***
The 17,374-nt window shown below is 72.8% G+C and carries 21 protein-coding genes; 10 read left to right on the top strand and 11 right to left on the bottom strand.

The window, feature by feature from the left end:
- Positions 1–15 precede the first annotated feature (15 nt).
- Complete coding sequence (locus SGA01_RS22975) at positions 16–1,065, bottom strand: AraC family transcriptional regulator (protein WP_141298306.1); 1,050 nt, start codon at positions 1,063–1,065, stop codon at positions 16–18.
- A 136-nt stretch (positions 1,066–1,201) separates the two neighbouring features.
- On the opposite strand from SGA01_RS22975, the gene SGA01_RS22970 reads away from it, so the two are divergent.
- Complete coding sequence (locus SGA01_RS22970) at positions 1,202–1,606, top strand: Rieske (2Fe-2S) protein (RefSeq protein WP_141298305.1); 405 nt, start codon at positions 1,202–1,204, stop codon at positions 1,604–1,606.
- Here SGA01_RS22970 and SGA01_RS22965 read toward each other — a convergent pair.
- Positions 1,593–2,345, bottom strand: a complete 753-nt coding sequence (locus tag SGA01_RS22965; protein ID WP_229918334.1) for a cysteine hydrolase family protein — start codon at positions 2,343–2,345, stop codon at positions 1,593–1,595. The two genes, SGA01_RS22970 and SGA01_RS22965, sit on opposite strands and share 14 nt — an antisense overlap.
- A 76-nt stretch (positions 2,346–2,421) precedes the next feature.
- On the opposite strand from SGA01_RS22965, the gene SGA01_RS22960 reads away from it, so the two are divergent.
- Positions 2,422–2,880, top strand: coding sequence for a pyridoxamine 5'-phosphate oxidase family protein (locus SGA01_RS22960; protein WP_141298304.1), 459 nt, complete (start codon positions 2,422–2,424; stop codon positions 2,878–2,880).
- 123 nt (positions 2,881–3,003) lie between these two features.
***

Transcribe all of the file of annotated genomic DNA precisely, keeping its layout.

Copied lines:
The 17,374-nt window shown below is 72.8% G+C and carries 21 protein-coding genes; 10 read left to right on the top strand and 11 right to left on the bottom strand.

The window, feature by feature from the left end:
- Positions 1–15 precede the first annotated feature (15 nt).
- Complete coding sequence (locus SGA01_RS22975) at positions 16–1,065, bottom strand: AraC family transcriptional regulator (protein WP_141298306.1); 1,050 nt, start codon at positions 1,063–1,065, stop codon at positions 16–18.
- A 136-nt stretch (positions 1,066–1,201) separates the two neighbouring features.
- On the opposite strand from SGA01_RS22975, the gene SGA01_RS22970 reads away from it, so the two are divergent.
- Complete coding sequence (locus SGA01_RS22970) at positions 1,202–1,606, top strand: Rieske (2Fe-2S) protein (RefSeq protein WP_141298305.1); 405 nt, start codon at positions 1,202–1,204, stop codon at positions 1,604–1,606.
- Here SGA01_RS22970 and SGA01_RS22965 read toward each other — a convergent pair.
- Positions 1,593–2,345, bottom strand: a complete 753-nt coding sequence (locus tag SGA01_RS22965; protein ID WP_229918334.1) for a cysteine hydrolase family protein — start codon at positions 2,343–2,345, stop codon at positions 1,593–1,595. The two genes, SGA01_RS22970 and SGA01_RS22965, sit on opposite strands and share 14 nt — an antisense overlap.
- A 76-nt stretch (positions 2,346–2,421) precedes the next feature.
- On the opposite strand from SGA01_RS22965, the gene SGA01_RS22960 reads away from it, so the two are divergent.
- Positions 2,422–2,880, top strand: coding sequence for a pyridoxamine 5'-phosphate oxidase family protein (locus SGA01_RS22960; protein WP_141298304.1), 459 nt, complete (start codon positions 2,422–2,424; stop codon positions 2,878–2,880).
- 123 nt (positions 2,881–3,003) lie between these two features.